Influencer marketing expert Mike Allton discusses how to assess the success of an influencer relationship.
Measuring success will change a little bit depending on the campaign.
For instance, I might want influencers to tweet about my brand. There are other kinds of campaigns where I might be working with an influencer to create content to get us in front of their audience in some way.
Think about in advance, “What can I measure? What’s important to me? What is the goal that I’m trying to accomplish?”
That goal determination should take place before you figure out what the campaign itself looks like. You don’t want to think that a particular campaign is going to generate sales after you’ve already figured out what the campaign is, because it might not be the kind of campaign that will generate sales. If that’s the goal, you’re going to want to go into it with that understanding in mind and come up with very specific activities where there’s a reasonable expectation that the result will be delivered.
That’s another consideration: what is a reasonable expectation?
If I’m working with an influencer and they have 10,000 followers on Twitter, I can’t expect them to tweet once and generate a hundred sales. Mathematically, statistically, that’s an unreasonable expectation. Instead, if 100 sales is the goal, I’d want to sit down with that influencer and figure out what we can do together, what it looks like to be able to generate enough buyers, enough traffic, enough interest to actually create that kind of a metric.
Measuring success will vary from influencer to influencer and from campaign to campaign. The best advice I can give you, other than everything I just said, is to make sure that you’re taking the time to determine what those measurements might be and how you’re going to measure them.
Is it traffic? OK; let’s make sure we have tracking links at every stage of every piece of that particular campaign, that we know through UTM parameters and shortened links and affiliate links and so on exactly what this person is doing.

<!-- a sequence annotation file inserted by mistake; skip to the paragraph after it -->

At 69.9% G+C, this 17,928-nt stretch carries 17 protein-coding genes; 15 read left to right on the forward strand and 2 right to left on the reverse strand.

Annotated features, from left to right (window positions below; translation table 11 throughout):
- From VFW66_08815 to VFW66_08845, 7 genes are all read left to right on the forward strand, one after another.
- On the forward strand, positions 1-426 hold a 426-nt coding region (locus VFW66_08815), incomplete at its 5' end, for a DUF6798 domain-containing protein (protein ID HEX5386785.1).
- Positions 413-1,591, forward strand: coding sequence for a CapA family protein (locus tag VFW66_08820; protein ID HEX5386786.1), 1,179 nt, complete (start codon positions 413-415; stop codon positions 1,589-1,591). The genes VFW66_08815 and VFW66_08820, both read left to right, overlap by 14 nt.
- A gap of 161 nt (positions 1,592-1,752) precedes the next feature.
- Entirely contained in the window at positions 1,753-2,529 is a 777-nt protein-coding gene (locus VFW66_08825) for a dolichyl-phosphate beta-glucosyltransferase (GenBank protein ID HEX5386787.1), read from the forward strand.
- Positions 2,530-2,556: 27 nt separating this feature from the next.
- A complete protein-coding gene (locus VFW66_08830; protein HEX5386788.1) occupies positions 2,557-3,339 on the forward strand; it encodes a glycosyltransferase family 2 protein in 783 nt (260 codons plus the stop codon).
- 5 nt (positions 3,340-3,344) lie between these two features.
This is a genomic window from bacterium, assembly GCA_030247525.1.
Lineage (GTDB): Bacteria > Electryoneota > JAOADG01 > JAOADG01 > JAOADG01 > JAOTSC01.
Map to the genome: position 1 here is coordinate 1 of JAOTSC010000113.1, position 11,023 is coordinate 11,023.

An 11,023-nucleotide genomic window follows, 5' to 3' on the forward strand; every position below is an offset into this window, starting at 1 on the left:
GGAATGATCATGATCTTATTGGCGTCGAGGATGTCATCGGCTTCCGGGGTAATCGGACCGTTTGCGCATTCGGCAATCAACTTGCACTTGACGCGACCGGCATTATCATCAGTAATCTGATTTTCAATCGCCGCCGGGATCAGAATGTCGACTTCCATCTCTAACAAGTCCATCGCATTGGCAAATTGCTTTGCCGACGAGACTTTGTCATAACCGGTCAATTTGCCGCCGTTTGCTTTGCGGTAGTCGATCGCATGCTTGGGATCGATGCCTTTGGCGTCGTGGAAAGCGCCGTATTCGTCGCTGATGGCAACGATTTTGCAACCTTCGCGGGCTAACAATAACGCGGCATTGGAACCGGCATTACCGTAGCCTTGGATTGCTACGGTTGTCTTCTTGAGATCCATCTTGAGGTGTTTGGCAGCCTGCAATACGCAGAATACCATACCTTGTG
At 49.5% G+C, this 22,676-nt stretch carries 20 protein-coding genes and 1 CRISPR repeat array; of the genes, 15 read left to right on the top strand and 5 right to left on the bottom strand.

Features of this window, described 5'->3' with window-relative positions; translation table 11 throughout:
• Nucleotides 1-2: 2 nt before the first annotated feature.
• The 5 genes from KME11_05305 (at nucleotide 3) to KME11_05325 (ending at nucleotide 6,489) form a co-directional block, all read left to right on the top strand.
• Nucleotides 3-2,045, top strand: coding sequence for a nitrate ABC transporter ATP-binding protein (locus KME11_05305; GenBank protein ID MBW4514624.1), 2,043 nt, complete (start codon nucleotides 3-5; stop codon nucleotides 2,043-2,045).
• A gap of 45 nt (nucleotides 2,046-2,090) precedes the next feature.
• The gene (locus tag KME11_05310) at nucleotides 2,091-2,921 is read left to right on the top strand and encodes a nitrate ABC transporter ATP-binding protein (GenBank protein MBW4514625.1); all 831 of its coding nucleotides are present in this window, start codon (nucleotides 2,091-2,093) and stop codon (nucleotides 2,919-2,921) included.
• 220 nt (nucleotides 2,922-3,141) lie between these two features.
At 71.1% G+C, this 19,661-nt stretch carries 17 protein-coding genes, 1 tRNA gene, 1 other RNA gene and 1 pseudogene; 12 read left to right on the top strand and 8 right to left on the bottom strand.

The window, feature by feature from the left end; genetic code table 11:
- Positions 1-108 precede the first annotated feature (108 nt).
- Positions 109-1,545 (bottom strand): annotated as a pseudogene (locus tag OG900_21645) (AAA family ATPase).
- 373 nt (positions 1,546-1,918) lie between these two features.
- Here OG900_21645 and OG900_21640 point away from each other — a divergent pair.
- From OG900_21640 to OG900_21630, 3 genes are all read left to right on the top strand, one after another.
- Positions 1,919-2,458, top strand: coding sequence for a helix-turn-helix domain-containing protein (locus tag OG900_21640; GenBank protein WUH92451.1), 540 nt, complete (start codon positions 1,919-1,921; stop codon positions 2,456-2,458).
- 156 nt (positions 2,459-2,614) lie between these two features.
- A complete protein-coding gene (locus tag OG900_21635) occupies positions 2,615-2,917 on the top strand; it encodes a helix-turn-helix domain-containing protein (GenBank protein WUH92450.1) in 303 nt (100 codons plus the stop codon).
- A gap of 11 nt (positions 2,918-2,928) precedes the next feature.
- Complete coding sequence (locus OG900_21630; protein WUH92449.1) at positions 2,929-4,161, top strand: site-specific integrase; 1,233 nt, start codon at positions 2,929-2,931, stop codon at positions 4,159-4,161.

If it’s not something tangible like that, well, then we might have to think a little bit outside the box.
Maybe its engagement, maybe it’s brand awareness; well, then, how many people are we reaching, how many people are excited about this? How many people, maybe if it’s a series of live shows, participated in each show? How many people came back after the first show and watched the second show and engaged with that second show?
Spend time up front having frank, honest conversations, co-participant conversations with the influencer and with other stakeholders in your organization. Give yourself a little bit of room to think creatively about what you can and can’t do, and to maybe go out and find some other solutions.
For instance, if you’re doing a series of four video presentations and you want to track how engaged your audience remains over time—you want people sticking around for that third or fourth video—a Facebook Live series probably wouldn’t be a very good solution because you won’t necessarily have insight into how many viewers on videos two and three were there for video one. So you might want to consider an alternate platform, a tool that can actually support you in your goals.
Set your goals up front. Have conversations—frank, constructive conversations—with your influencer or influencers about what they can and can’t do, how they can help you reach your goals, how maybe they’ve done it in the past, and be open to choosing other kinds of tools to help you get there.
Mike Allton @mike.allton
Mike is an award-winning blogger, speaker, and author at The Social Media Hat, and Head of Strategic Partnerships at Agorapulse where he strengthens relationships with influencers and brand partners.